Fort Myers is a popular wintering stop for Loopers and Canadian and American snowbirds; inventor and industrialist Thomas Edison’s influence can be found everywhere (alas, this wonderful artdeco theatre now houses a lawyer’s office).

Edison was famous for inventing the phonograph.....

Among many other things, Edison was famous for inventing the phonograph, and…..

.....the discovery of the carbon filament, which led to commercially viable light bulbs.....

…..discovering the carbon filament, which led to commercially viable light bulbs, and…..

.....and goldenrod as the best source for North American grown rubber; by the time it was ready for market, the development of synthetic rubber had superceded it).

…..identifying goldenrod as the best source for North American grown rubber; after many years of research, by the time it was ready for market,the development of synthetic rubber had superseded it.

This is the preserved rubber research laboratory on the Edison/Ford estate.

This is the preserved rubber research laboratory on the Edison/Ford estate.

A large gator at our anchorage at Moore Haven, on the west side of Lake Okeechobee.

A large gator at our anchorage at Moore Haven, on the west side of Lake Okeechobee; we took a pass on swimming here!

Entering Lake Okeechobee; although it covers a very large area, depths for our crossing were 10 feet or less.

Entering Lake Okeechobee; although it covers a very large area, depths for our crossing were 10 feet or less.

Celebrating 'crossing our wake' in Stuart, Florida; the Great Loop is finished!

Celebrating ‘crossing our wake’ in Stuart, Florida; the Great Loop is finished!

As hard as it is for us to comprehend that this portion of our travels is now complete, we’re ready for our next set of adventures. Bahamas here we come!

10 Responses to The End of the Beginning – Tarpon Springs to Caloosahatchee River to Lake Okeechobee to Stuart

  1. Elizabeth Kabush

    I am so loving your blog – I have been to St. Petersburg and Clearwater which brought back great memories of my trip to Florida with my Mom. Love the photos!

    • john-and-ria

      Hi Elizabeth,

      Yes, it’s a beautiful area. Interesting to hear that you have good memories of visiting there. We plan on going back in a year or two.

      Cheers,

      J & R

  2. Marsha & John

    Congratulations on crossing your wake! What a journey you have had and stories to tell for years to come. Enjoy the Bahamas.

  3. Janice

    Congratulations Ria and John on completing the loop! It’s pretty amazing stuff. Thanks for sharing some history with us as well. Besides the amazing pictures, I’m learning quite a bit. Happy sails to the Bahamas :)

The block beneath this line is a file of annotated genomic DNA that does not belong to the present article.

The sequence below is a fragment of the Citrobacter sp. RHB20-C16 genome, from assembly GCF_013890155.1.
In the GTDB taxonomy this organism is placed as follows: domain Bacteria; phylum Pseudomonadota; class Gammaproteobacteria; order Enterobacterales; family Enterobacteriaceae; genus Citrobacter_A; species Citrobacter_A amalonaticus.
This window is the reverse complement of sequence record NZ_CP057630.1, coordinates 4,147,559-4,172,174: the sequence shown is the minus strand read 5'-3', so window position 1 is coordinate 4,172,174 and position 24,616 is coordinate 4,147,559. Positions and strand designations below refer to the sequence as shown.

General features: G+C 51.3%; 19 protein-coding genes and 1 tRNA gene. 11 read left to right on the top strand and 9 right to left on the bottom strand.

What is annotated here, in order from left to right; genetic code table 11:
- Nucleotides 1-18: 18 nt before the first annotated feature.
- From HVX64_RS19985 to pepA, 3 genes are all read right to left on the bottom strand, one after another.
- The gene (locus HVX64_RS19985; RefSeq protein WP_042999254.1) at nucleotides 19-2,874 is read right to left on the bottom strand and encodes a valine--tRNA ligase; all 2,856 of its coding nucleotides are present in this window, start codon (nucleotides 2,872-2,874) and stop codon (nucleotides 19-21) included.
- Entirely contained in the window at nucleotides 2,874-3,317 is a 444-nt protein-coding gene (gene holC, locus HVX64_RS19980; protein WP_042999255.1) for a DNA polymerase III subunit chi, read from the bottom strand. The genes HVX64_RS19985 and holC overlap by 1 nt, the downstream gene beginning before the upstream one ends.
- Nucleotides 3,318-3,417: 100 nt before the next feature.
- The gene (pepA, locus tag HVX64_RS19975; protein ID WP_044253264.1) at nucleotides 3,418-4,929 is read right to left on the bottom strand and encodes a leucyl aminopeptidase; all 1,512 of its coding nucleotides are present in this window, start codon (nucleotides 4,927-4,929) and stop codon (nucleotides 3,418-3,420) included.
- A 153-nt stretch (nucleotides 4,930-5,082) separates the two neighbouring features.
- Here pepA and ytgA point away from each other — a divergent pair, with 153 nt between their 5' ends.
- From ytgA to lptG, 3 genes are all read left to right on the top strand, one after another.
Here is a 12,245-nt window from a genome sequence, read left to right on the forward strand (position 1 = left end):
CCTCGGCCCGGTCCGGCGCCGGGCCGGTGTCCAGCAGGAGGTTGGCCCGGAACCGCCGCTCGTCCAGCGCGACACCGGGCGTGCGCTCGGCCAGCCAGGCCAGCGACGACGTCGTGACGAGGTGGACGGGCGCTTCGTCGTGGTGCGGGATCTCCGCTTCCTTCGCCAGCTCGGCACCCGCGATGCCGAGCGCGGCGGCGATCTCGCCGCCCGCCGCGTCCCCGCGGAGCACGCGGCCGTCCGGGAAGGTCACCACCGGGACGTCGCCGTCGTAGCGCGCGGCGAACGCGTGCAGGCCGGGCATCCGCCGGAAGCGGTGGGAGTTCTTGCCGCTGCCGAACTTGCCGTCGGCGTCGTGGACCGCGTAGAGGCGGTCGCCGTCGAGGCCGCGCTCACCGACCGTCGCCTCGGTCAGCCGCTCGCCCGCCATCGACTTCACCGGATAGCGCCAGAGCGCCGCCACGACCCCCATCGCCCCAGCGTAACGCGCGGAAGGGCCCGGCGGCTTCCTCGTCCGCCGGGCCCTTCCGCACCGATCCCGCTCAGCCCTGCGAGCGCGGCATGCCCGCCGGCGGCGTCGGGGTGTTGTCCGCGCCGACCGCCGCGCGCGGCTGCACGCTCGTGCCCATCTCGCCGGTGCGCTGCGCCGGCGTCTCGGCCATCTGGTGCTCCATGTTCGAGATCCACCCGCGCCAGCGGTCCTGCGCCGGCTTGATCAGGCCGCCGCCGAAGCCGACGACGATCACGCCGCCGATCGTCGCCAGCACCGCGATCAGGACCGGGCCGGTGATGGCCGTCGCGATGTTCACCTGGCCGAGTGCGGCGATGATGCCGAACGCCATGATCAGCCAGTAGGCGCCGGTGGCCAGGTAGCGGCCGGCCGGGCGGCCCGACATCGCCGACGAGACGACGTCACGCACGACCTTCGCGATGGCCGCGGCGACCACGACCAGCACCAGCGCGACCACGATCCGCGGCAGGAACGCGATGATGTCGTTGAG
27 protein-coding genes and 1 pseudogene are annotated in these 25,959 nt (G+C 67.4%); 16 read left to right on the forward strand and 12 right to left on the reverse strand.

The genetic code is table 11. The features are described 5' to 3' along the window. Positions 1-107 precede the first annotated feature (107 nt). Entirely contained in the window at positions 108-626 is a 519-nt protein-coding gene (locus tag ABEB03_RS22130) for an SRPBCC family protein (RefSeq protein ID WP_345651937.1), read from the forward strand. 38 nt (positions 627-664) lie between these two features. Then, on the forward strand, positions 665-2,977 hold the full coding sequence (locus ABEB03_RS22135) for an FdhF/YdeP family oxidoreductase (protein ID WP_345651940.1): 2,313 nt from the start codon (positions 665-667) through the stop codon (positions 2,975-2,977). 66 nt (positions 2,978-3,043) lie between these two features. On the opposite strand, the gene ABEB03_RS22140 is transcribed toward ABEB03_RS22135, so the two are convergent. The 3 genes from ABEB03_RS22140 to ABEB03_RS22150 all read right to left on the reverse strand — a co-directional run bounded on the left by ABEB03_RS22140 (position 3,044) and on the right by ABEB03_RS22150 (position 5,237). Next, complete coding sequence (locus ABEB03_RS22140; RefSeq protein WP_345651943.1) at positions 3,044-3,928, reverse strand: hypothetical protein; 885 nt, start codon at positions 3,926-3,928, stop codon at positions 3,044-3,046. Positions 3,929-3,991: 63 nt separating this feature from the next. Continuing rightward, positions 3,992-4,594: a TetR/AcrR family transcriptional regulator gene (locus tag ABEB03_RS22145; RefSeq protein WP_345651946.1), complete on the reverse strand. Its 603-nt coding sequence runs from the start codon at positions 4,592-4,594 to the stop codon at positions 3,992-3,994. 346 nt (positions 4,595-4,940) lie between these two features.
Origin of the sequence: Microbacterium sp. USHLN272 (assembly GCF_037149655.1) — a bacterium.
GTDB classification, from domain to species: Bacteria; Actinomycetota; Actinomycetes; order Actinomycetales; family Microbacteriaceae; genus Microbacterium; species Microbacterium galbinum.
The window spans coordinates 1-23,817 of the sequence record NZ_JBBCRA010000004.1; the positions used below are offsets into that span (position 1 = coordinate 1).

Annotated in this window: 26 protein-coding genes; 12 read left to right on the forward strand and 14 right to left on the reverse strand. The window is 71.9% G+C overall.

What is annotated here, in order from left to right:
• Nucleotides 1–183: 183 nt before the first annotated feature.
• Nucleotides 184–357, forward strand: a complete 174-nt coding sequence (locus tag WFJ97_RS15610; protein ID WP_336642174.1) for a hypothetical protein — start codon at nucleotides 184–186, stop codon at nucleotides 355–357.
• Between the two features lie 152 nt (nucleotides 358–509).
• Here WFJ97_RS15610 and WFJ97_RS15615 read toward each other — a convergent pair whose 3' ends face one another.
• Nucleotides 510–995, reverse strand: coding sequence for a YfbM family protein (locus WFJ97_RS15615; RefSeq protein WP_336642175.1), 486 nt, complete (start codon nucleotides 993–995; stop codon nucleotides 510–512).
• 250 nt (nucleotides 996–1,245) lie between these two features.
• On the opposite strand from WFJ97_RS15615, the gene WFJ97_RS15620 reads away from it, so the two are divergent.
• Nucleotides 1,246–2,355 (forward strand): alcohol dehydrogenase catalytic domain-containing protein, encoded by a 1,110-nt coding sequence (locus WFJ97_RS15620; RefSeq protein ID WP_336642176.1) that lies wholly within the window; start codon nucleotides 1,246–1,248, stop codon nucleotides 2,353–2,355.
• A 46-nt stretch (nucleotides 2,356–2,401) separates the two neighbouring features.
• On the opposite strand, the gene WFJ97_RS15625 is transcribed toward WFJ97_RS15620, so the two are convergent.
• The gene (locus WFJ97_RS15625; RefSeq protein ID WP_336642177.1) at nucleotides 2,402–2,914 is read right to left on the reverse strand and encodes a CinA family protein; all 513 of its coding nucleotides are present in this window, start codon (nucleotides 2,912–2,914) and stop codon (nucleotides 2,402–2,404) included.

• john-and-ria

      Thanks Janice. As a kid John imagined himself to be an inventor (ha!) as well as an explorer, and had a keen interest in Edison. It was a real treat to see his lab and inventions as he created them.

      Cheers,

      J & R

  4. Lyle Lee

    Hello John and Ria
    It appears you escaped to paradise, away from the cooler north safely. Thank you for sharing some history and wonderful pics. Have a safe trip to the Bahamas.
    Lyle
    PS. Looks like some great golfing weather down there.

    • john-and-ria

      Thanks Lyle. We made it to Nassau via Bimini earlier this week, and will make the hop to the northern Exumas tomorrow. The lively activities of Nassau has been great fun; now looking forward to the relative solitude that the smaller islands have to offer.

      See you for some golf when we get back…..

      J & R

  5. Dominic

    Congrats John and Ria!
    Love the photos of the laboratory and the Edison museum. Were there more Art Deco influences in Fort Myers besides the Edison theater?

    That’s amazing that you finished “Doing the Loop” – I’m really happy for you guys!

    Looking forward to seeing the Bahamas photos!

    Best,
    Dominic

    P.S. Thanks for posting the gator sighting photo :)

    • john-and-ria

      Thanks very much Dom.

      Glad to hear you liked the stuff from the Edison era too. Ft. Myers has done a good job of hanging on to it’s heritage buildings, a number of which have art deco influences. It’s one of the things that makes the town an attractive place to stay.

      Interesting Bahamas wildlife sightings to come…..

      J & R

Leave a Reply to john-and-ria Cancel reply

Your email address will not be published. Required fields are marked *